The Great “Golden Girls” Marathon: “It’s a Miserable Life” (S2, Ep. 4)

Despite the sporadic nature of my updates to this series, I’m hoping to be a bit more consistent going forward. I’ve still got quite a few episodes to cover, after all. So, onward we go into season two.

In the fourth episode of the second season, the girls confront the malice and profound misanthropy of Frieda Claxton, their neighbor who does everything in her power to ensure that the old oak tree on her property is cut down by the city in its efforts to widen the street. When Rose loses her temper during a meeting of the City Council and shouts at Mrs. Claxton, the old woman dies on the spot, and the four women ultimately decide to pay for her funeral.

What is most striking about Mrs. Claxton is that she is unrepentantly misanthropic. Unlike the four stars of the show–who spend much of their time committed to social good–she straight up doesn’t like people. While the show doesn’t necessarily see this as a good thing (quite the opposite, in fact), it is refreshing to see a woman who doesn’t make any bones about the fact that she doesn’t feel the obligation to be nice to people just because that’s what she’s “supposed” to be like. Fun fact? She is basically what my Mom is going to be like when she gets to be that age.

The real highlight of the episode, though, is the scene at the funeral home, in which the four women have to contend with Mr. Pfeiffer (the “p” is not, in fact, silent). The scene is pure comedy gold, from Sophia’s threatening to give the funeral director a punch in his “pface” to the girls attempting to get the cheapest funeral and casket, since none of them really want to invest that much money into honouring a woman that none of them liked. The sequence also contains a sly reference to the popularity of The Cosby Show and indeed the centrality of television to the lives of those who lived in that far-off time before DVR. The whole thing is, quite simply, a hugely hilarious bit of comedy.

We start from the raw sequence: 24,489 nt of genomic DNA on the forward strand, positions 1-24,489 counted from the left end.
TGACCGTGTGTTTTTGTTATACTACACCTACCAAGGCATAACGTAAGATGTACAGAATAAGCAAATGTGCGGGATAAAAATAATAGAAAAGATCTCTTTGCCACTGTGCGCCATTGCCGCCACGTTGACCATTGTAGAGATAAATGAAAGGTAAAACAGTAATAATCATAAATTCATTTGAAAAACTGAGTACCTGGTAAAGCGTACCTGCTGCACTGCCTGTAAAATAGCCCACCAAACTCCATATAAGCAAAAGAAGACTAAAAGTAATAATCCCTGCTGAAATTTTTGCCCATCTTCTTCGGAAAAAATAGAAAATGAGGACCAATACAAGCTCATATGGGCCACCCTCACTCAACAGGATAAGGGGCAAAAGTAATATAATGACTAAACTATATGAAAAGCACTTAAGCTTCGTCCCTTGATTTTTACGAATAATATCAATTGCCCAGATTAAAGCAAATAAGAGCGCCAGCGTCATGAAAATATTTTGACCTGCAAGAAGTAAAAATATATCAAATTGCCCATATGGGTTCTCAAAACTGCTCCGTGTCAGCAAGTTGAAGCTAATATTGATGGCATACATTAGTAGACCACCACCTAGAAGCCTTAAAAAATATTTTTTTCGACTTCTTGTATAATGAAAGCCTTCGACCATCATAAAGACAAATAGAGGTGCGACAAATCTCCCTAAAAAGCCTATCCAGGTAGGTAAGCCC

What I really like about this episode is that it shows us that Rose truly is a good, decent person. Sure, she has her moments when she lets her anger burst out inopportunely. However, her genuine devastation at the lack of attendees at Claxton’s funeral reveals how deeply Rose feels about the world around her, how she is determined to believe, despite all of the evidence to the contrary, that there is something good in the heart of even the most despicable person.

Indeed, this episode (like so many) contends with the incontrovertible fact of death and its increasing proximity. As mean as Frieda Claxton was, Sophia points out, she still deserves at least a measure of a funeral. Though she claims it’s good luck to pay for the funeral of someone you hate, one suspects that there is a recognition on Sophia’s part that death waits for all of them, and that it might be in all of their interest to save up some goodwill with the Almighty.

Next up, we come to one of my very favourite episodes, in which Dorothy’s gay friend comes for a visit.

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Reading History: “Anne Boleyn: A King’s Obsession” (Alison Weir)

Alison Weir continues to surprise and amaze me with her ability to bring something new to the stories of Henry VIII’s six queens. In Anne Boleyn: A King’s Obsession, she brings Henry’s most infamous queen to vibrant life, painting a portrait of a woman doomed to live in a period that is as beautiful as it is deadly, as full of peril as it is pleasure.